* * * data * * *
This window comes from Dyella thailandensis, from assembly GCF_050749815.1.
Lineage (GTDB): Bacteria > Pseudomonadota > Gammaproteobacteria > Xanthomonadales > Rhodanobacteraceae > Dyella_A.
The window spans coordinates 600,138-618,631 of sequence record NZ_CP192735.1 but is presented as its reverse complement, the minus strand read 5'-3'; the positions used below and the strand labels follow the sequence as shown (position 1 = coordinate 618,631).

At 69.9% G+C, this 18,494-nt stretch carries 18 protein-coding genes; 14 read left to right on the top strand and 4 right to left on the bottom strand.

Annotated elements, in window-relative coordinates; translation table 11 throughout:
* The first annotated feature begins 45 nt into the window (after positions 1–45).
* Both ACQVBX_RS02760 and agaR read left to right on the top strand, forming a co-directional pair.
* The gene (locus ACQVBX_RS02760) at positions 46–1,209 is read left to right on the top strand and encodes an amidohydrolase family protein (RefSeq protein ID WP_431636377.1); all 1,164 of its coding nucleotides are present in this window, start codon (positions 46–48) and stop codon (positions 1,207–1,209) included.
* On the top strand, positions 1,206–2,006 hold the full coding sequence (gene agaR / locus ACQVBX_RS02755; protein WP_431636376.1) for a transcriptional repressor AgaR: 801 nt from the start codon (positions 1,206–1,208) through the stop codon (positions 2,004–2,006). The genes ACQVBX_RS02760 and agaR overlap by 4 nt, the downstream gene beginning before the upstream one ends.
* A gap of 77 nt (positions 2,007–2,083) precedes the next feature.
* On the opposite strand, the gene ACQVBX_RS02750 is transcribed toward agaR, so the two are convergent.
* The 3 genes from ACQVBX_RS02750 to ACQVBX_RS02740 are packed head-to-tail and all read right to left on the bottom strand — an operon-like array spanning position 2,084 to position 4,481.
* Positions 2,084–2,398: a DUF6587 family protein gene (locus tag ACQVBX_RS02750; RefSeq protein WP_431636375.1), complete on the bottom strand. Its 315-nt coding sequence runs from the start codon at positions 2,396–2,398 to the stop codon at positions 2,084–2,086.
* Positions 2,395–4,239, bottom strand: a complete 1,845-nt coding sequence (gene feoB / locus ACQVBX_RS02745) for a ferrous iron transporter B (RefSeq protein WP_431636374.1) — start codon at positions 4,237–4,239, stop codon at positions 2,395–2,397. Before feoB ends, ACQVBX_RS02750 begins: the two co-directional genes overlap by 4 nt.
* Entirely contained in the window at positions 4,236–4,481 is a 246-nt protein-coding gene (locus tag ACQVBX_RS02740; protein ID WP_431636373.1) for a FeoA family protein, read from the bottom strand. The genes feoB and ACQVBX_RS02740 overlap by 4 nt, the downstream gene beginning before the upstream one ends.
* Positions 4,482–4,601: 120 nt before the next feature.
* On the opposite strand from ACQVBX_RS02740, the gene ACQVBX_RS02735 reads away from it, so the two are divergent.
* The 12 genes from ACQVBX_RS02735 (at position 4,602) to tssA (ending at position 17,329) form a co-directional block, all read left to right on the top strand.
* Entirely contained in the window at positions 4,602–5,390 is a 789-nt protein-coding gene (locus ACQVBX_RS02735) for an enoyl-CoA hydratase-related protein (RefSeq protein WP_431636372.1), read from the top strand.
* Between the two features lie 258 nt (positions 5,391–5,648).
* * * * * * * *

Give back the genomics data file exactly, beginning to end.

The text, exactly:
This window comes from Dyella thailandensis, from assembly GCF_050749815.1.
Lineage (GTDB): Bacteria > Pseudomonadota > Gammaproteobacteria > Xanthomonadales > Rhodanobacteraceae > Dyella_A.
The window spans coordinates 600,138-618,631 of sequence record NZ_CP192735.1 but is presented as its reverse complement, the minus strand read 5'-3'; the positions used below and the strand labels follow the sequence as shown (position 1 = coordinate 618,631).

At 69.9% G+C, this 18,494-nt stretch carries 18 protein-coding genes; 14 read left to right on the top strand and 4 right to left on the bottom strand.

Annotated elements, in window-relative coordinates; translation table 11 throughout:
* The first annotated feature begins 45 nt into the window (after positions 1–45).
* Both ACQVBX_RS02760 and agaR read left to right on the top strand, forming a co-directional pair.
* The gene (locus ACQVBX_RS02760) at positions 46–1,209 is read left to right on the top strand and encodes an amidohydrolase family protein (RefSeq protein ID WP_431636377.1); all 1,164 of its coding nucleotides are present in this window, start codon (positions 46–48) and stop codon (positions 1,207–1,209) included.
* On the top strand, positions 1,206–2,006 hold the full coding sequence (gene agaR / locus ACQVBX_RS02755; protein WP_431636376.1) for a transcriptional repressor AgaR: 801 nt from the start codon (positions 1,206–1,208) through the stop codon (positions 2,004–2,006). The genes ACQVBX_RS02760 and agaR overlap by 4 nt, the downstream gene beginning before the upstream one ends.
* A gap of 77 nt (positions 2,007–2,083) precedes the next feature.
* On the opposite strand, the gene ACQVBX_RS02750 is transcribed toward agaR, so the two are convergent.
* The 3 genes from ACQVBX_RS02750 to ACQVBX_RS02740 are packed head-to-tail and all read right to left on the bottom strand — an operon-like array spanning position 2,084 to position 4,481.
* Positions 2,084–2,398: a DUF6587 family protein gene (locus tag ACQVBX_RS02750; RefSeq protein WP_431636375.1), complete on the bottom strand. Its 315-nt coding sequence runs from the start codon at positions 2,396–2,398 to the stop codon at positions 2,084–2,086.
* Positions 2,395–4,239, bottom strand: a complete 1,845-nt coding sequence (gene feoB / locus ACQVBX_RS02745) for a ferrous iron transporter B (RefSeq protein WP_431636374.1) — start codon at positions 4,237–4,239, stop codon at positions 2,395–2,397. Before feoB ends, ACQVBX_RS02750 begins: the two co-directional genes overlap by 4 nt.
* Entirely contained in the window at positions 4,236–4,481 is a 246-nt protein-coding gene (locus tag ACQVBX_RS02740; protein ID WP_431636373.1) for a FeoA family protein, read from the bottom strand. The genes feoB and ACQVBX_RS02740 overlap by 4 nt, the downstream gene beginning before the upstream one ends.
* Positions 4,482–4,601: 120 nt before the next feature.
* On the opposite strand from ACQVBX_RS02740, the gene ACQVBX_RS02735 reads away from it, so the two are divergent.
* The 12 genes from ACQVBX_RS02735 (at position 4,602) to tssA (ending at position 17,329) form a co-directional block, all read left to right on the top strand.
* Entirely contained in the window at positions 4,602–5,390 is a 789-nt protein-coding gene (locus ACQVBX_RS02735) for an enoyl-CoA hydratase-related protein (RefSeq protein WP_431636372.1), read from the top strand.
* Between the two features lie 258 nt (positions 5,391–5,648).